Features | From Pivot Magazine

How forced downtime can lead to brilliant ideas

Bill Gates is just one of the bright minds who set aside time to do nothing but think

A Facebook IconFacebook A Twitter IconTwitter A Linkedin IconLinkedin An Email IconEmail

Illustration of woman driving with a thought bubble, and inside is a light bulbBill Gates is known to hail the benefits of pondering problems behind the wheel (Illustration by Leeandra Cianci) 

Like most CEOs, Sara Blakely struggles to find time to think, what with heading up shapewear company Spanx, co-owning the Atlanta Hawks and raising four children. Which is why you’ll find her driving around Atlanta alone every morning. “I’ve identified where my best thinking happens, and it’s in the car,” Blakely told the Masters of Scale podcast. She lives near her office and doesn’t need to commute. But she “fake” commutes anyway. “I get up an hour early and drive around aimlessly so my thoughts can come to me.”

Blakely is just one example of how far business leaders go in search of think time. Bill Gates, who also hails the benefits of pondering problems behind the wheel, is known for secluding himself in a cottage for an annual “think week.” Shigeru Miyamoto, a top game producer at Nintendo, credited soaking in a bathtub—at work—for helping him design Donkey Kong. Another Japanese innovator, floppy disk inventor Yoshiro Nakamatsu, also appreciates a good dip—to the point of nearly drowning. “If you have too much oxygen in your brain, inspiration will not strike,” he told Smithsonian Magazine in 2012. “Zero-point-five seconds before death, I visualize an invention.”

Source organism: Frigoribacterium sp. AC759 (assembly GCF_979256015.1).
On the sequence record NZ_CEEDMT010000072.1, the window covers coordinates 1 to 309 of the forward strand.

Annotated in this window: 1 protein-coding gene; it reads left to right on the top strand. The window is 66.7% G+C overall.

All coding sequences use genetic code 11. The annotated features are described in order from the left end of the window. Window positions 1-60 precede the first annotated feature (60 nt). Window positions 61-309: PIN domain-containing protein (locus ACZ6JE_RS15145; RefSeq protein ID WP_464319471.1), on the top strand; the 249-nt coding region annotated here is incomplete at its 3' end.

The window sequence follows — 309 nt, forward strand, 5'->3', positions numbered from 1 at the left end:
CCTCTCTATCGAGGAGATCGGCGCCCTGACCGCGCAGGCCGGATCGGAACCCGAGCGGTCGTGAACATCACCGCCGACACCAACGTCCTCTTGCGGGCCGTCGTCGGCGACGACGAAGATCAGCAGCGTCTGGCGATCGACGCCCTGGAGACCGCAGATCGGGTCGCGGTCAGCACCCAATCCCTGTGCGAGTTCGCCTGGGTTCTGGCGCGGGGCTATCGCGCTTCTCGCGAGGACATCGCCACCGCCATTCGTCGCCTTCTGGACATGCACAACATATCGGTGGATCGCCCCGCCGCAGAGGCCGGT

The car seems safer. Lynne Pearce, a Lancaster University prof and author of Drivetime, praises the dreaded commute. “The 20th-century automobile has provided drivers and passengers with a personalized refuge and thought-space in which to touch base with matters pushed to one side in the frenetic hustle of everyday life.” Let’s hope driverless cars don’t turn it into a second office.